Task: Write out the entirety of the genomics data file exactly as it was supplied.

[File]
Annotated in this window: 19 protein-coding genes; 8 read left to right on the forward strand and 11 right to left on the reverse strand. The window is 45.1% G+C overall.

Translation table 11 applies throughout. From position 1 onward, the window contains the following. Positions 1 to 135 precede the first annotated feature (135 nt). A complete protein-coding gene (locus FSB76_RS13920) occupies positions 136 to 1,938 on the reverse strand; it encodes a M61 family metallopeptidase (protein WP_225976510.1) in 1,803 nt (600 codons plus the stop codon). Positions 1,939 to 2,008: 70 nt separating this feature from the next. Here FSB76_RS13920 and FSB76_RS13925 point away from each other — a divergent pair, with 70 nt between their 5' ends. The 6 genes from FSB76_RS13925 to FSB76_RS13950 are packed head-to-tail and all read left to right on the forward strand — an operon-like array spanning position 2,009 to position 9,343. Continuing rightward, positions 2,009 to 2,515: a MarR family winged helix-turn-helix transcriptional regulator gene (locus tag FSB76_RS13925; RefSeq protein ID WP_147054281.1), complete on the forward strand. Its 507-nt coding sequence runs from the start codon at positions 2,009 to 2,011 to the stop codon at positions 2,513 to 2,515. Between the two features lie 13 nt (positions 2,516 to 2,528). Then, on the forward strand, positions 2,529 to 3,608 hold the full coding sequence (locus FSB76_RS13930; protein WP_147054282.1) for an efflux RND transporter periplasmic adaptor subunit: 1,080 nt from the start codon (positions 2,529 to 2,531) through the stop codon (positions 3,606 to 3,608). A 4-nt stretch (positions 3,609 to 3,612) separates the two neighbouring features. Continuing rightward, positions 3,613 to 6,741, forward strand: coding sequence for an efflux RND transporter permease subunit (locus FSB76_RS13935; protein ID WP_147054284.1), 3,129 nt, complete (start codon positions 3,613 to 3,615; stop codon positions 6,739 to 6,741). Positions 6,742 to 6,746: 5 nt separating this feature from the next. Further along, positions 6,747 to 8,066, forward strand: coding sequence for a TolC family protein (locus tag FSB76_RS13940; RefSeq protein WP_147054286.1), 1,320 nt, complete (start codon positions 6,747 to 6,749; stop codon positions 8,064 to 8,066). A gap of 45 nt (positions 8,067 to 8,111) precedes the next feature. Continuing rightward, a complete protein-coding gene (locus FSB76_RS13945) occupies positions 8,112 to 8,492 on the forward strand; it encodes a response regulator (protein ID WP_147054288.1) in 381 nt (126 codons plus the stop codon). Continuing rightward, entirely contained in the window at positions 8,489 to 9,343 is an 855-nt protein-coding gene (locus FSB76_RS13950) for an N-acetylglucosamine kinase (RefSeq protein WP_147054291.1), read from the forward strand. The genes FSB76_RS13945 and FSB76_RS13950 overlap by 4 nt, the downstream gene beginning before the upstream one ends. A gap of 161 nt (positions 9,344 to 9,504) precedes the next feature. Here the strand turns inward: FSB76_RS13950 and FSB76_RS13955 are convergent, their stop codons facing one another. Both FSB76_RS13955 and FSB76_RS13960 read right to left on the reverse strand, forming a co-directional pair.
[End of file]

Annotated in this window: 19 protein-coding genes; 8 read left to right on the forward strand and 11 right to left on the reverse strand. The window is 45.1% G+C overall.

Translation table 11 applies throughout. From position 1 onward, the window contains the following. Positions 1 to 135 precede the first annotated feature (135 nt). A complete protein-coding gene (locus FSB76_RS13920) occupies positions 136 to 1,938 on the reverse strand; it encodes a M61 family metallopeptidase (protein WP_225976510.1) in 1,803 nt (600 codons plus the stop codon). Positions 1,939 to 2,008: 70 nt separating this feature from the next. Here FSB76_RS13920 and FSB76_RS13925 point away from each other — a divergent pair, with 70 nt between their 5' ends. The 6 genes from FSB76_RS13925 to FSB76_RS13950 are packed head-to-tail and all read left to right on the forward strand — an operon-like array spanning position 2,009 to position 9,343. Continuing rightward, positions 2,009 to 2,515: a MarR family winged helix-turn-helix transcriptional regulator gene (locus tag FSB76_RS13925; RefSeq protein ID WP_147054281.1), complete on the forward strand. Its 507-nt coding sequence runs from the start codon at positions 2,009 to 2,011 to the stop codon at positions 2,513 to 2,515. Between the two features lie 13 nt (positions 2,516 to 2,528). Then, on the forward strand, positions 2,529 to 3,608 hold the full coding sequence (locus FSB76_RS13930; protein WP_147054282.1) for an efflux RND transporter periplasmic adaptor subunit: 1,080 nt from the start codon (positions 2,529 to 2,531) through the stop codon (positions 3,606 to 3,608). A 4-nt stretch (positions 3,609 to 3,612) separates the two neighbouring features. Continuing rightward, positions 3,613 to 6,741, forward strand: coding sequence for an efflux RND transporter permease subunit (locus FSB76_RS13935; protein ID WP_147054284.1), 3,129 nt, complete (start codon positions 3,613 to 3,615; stop codon positions 6,739 to 6,741). Positions 6,742 to 6,746: 5 nt separating this feature from the next. Further along, positions 6,747 to 8,066, forward strand: coding sequence for a TolC family protein (locus tag FSB76_RS13940; RefSeq protein WP_147054286.1), 1,320 nt, complete (start codon positions 6,747 to 6,749; stop codon positions 8,064 to 8,066). A gap of 45 nt (positions 8,067 to 8,111) precedes the next feature. Continuing rightward, a complete protein-coding gene (locus FSB76_RS13945) occupies positions 8,112 to 8,492 on the forward strand; it encodes a response regulator (protein ID WP_147054288.1) in 381 nt (126 codons plus the stop codon). Continuing rightward, entirely contained in the window at positions 8,489 to 9,343 is an 855-nt protein-coding gene (locus FSB76_RS13950) for an N-acetylglucosamine kinase (RefSeq protein WP_147054291.1), read from the forward strand. The genes FSB76_RS13945 and FSB76_RS13950 overlap by 4 nt, the downstream gene beginning before the upstream one ends. A gap of 161 nt (positions 9,344 to 9,504) precedes the next feature. Here the strand turns inward: FSB76_RS13950 and FSB76_RS13955 are convergent, their stop codons facing one another. Both FSB76_RS13955 and FSB76_RS13960 read right to left on the reverse strand, forming a co-directional pair.